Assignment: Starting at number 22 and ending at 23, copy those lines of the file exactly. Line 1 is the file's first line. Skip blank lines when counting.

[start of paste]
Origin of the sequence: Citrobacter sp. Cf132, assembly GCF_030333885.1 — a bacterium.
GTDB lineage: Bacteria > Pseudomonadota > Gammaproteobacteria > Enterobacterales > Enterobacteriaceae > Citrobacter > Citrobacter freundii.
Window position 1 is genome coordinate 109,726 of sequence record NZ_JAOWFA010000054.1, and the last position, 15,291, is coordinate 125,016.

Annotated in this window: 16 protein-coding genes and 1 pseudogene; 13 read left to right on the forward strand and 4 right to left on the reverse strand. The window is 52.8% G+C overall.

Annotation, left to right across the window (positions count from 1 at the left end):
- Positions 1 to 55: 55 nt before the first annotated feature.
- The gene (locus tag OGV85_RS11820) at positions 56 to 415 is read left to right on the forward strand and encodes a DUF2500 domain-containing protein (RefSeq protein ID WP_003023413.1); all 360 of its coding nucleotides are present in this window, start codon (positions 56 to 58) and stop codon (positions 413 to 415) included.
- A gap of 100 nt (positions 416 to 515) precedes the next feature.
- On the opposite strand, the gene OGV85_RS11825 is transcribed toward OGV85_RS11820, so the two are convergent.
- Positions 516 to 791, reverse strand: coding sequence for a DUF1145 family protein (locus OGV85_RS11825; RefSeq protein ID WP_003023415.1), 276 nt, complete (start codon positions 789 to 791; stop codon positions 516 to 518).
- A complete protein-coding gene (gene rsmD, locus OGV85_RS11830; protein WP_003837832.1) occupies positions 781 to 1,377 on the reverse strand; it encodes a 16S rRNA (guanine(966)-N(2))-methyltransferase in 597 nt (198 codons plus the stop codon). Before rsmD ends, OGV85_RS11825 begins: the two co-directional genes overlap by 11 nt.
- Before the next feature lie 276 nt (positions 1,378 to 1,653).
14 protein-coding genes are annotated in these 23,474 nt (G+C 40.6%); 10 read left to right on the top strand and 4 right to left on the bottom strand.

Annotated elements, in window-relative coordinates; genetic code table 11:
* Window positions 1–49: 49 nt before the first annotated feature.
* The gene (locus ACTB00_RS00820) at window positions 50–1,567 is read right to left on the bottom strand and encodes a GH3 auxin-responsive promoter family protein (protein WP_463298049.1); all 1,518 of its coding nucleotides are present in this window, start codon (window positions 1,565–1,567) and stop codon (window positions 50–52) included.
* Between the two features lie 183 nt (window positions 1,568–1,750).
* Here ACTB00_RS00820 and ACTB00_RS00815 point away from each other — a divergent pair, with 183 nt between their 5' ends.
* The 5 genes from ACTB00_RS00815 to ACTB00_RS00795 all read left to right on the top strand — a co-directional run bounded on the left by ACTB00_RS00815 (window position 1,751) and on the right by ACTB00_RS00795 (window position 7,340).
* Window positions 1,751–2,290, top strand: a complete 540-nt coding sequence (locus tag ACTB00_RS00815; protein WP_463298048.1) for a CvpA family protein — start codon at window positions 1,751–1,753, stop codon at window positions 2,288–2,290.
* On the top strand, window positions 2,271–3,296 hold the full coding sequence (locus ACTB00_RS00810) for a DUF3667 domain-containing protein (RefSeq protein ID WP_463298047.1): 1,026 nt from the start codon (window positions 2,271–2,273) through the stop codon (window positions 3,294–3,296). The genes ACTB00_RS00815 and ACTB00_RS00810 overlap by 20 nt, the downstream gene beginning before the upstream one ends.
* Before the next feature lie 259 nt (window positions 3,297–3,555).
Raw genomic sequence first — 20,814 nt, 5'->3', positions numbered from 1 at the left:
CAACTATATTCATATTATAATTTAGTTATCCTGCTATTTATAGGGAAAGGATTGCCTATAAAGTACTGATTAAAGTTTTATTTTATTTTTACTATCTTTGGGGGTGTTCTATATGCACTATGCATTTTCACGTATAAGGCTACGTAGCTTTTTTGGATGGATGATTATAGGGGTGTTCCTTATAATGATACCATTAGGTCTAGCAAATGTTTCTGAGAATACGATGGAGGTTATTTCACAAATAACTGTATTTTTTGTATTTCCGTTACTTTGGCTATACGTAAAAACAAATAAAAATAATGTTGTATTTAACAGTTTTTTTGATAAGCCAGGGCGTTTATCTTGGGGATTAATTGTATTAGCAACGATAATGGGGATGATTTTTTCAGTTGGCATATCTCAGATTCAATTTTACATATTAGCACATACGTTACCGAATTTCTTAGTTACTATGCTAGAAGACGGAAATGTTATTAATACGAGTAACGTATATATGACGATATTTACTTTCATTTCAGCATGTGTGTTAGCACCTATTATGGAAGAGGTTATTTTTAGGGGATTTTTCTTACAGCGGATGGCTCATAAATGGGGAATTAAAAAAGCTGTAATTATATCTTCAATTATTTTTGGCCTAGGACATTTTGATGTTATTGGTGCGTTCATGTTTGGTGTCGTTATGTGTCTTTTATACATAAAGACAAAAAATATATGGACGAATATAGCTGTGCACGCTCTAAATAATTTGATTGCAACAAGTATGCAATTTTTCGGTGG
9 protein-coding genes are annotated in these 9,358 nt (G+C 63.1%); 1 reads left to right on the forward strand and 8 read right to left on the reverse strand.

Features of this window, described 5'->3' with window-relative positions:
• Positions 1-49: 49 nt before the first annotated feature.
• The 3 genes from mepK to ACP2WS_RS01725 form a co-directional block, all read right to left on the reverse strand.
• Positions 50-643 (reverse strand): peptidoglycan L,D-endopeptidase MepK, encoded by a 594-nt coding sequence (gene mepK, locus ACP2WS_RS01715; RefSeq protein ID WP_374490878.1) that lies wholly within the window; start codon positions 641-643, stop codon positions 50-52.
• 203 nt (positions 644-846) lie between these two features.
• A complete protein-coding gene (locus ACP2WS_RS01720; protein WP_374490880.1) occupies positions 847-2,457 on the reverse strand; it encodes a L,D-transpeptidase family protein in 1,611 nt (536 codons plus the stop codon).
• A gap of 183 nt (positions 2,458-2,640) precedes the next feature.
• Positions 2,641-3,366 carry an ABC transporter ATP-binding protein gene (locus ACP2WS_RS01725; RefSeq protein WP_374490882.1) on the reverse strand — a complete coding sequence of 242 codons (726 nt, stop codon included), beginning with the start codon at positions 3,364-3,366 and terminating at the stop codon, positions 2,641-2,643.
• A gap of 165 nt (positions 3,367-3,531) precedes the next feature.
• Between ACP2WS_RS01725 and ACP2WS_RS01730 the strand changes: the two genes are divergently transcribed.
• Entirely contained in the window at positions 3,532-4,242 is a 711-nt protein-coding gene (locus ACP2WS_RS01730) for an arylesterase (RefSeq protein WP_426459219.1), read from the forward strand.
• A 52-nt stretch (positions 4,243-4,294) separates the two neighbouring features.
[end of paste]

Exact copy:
* Before the next feature lie 259 nt (window positions 3,297–3,555).
Raw genomic sequence first — 20,814 nt, 5'->3', positions numbered from 1 at the left: